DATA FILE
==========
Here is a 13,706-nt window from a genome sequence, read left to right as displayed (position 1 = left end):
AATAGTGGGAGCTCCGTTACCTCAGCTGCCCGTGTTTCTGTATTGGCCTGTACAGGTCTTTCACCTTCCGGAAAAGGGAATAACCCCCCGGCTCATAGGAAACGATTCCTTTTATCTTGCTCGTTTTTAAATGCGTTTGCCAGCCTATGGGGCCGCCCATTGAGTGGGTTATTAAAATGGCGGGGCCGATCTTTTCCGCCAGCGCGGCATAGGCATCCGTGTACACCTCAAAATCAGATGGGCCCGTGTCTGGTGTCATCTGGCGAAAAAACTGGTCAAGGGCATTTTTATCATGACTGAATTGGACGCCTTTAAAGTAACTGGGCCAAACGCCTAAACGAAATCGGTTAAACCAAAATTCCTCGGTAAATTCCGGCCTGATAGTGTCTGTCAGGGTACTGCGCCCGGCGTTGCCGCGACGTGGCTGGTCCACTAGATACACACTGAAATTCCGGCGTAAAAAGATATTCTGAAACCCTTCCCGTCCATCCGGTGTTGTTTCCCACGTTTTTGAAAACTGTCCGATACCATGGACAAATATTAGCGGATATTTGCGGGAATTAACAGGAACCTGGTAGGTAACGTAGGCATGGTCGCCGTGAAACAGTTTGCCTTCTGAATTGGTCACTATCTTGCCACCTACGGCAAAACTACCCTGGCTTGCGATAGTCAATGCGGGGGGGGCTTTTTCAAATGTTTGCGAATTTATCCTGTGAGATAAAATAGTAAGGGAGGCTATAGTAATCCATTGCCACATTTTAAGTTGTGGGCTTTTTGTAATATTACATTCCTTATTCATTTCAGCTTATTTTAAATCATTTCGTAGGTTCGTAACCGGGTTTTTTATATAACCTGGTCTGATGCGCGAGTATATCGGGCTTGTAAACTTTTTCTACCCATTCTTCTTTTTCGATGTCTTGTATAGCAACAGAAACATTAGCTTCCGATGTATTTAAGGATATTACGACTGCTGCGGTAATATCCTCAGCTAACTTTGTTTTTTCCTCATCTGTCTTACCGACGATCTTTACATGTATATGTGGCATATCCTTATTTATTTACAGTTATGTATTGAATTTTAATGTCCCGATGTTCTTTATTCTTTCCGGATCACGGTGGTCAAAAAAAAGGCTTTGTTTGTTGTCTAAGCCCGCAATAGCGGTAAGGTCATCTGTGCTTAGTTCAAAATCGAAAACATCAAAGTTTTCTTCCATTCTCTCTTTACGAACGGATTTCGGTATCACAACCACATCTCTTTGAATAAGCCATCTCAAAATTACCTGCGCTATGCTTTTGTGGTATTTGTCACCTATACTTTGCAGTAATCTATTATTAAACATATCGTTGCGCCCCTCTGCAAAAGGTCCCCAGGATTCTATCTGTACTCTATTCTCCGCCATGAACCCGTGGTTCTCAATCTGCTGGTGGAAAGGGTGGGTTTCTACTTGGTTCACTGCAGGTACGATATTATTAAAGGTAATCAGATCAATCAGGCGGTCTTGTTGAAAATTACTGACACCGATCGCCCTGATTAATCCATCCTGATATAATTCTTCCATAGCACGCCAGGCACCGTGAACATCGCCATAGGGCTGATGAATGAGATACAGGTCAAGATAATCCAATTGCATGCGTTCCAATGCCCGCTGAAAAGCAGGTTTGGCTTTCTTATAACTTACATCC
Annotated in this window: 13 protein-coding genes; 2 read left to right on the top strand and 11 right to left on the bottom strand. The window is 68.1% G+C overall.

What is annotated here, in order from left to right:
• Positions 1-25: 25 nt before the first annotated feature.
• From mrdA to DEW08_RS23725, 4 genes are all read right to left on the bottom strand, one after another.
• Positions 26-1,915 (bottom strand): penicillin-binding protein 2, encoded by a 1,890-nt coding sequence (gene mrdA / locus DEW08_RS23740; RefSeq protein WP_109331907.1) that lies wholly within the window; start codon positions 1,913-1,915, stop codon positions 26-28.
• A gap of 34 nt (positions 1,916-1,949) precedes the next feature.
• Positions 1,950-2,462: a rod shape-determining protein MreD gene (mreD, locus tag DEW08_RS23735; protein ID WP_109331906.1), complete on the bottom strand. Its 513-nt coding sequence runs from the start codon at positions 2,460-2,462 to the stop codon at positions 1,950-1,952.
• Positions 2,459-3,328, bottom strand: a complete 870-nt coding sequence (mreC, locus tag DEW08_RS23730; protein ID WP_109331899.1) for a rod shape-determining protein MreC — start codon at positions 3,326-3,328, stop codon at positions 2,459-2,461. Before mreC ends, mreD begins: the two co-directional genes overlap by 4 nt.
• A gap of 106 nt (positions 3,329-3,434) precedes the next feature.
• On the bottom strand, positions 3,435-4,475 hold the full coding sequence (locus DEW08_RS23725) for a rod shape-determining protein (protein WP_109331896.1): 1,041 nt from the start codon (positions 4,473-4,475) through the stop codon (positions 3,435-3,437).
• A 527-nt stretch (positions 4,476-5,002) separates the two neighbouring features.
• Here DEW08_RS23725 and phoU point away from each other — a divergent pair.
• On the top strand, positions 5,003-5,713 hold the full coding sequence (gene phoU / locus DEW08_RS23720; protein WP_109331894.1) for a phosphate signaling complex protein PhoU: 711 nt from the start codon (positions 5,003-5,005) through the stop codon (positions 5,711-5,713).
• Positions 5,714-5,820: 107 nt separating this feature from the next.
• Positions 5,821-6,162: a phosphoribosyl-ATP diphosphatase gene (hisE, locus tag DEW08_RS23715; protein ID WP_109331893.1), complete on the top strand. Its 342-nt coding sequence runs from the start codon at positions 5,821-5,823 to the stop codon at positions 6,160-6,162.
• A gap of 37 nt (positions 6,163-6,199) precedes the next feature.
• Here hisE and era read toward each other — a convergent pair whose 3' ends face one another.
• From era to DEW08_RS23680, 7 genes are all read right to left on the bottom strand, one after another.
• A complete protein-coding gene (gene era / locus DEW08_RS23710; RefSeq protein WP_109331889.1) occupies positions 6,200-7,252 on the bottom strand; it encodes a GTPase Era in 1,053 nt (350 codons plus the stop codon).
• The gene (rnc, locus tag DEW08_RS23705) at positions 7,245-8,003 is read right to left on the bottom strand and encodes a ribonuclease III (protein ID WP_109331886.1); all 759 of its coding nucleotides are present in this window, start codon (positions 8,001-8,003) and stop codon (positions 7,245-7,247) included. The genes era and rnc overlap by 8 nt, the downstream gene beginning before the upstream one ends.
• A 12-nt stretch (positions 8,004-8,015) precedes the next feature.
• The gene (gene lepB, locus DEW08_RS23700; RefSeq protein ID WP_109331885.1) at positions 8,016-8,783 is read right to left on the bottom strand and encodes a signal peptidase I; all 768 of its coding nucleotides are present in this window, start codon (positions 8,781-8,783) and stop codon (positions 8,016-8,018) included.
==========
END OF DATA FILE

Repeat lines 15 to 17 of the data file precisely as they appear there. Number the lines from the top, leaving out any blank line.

• On the top strand, positions 5,003-5,713 hold the full coding sequence (gene phoU / locus DEW08_RS23720; protein WP_109331894.1) for a phosphate signaling complex protein PhoU: 711 nt from the start codon (positions 5,003-5,005) through the stop codon (positions 5,711-5,713).
• Positions 5,714-5,820: 107 nt separating this feature from the next.
• Positions 5,821-6,162: a phosphoribosyl-ATP diphosphatase gene (hisE, locus tag DEW08_RS23715; protein ID WP_109331893.1), complete on the top strand. Its 342-nt coding sequence runs from the start codon at positions 5,821-5,823 to the stop codon at positions 6,160-6,162.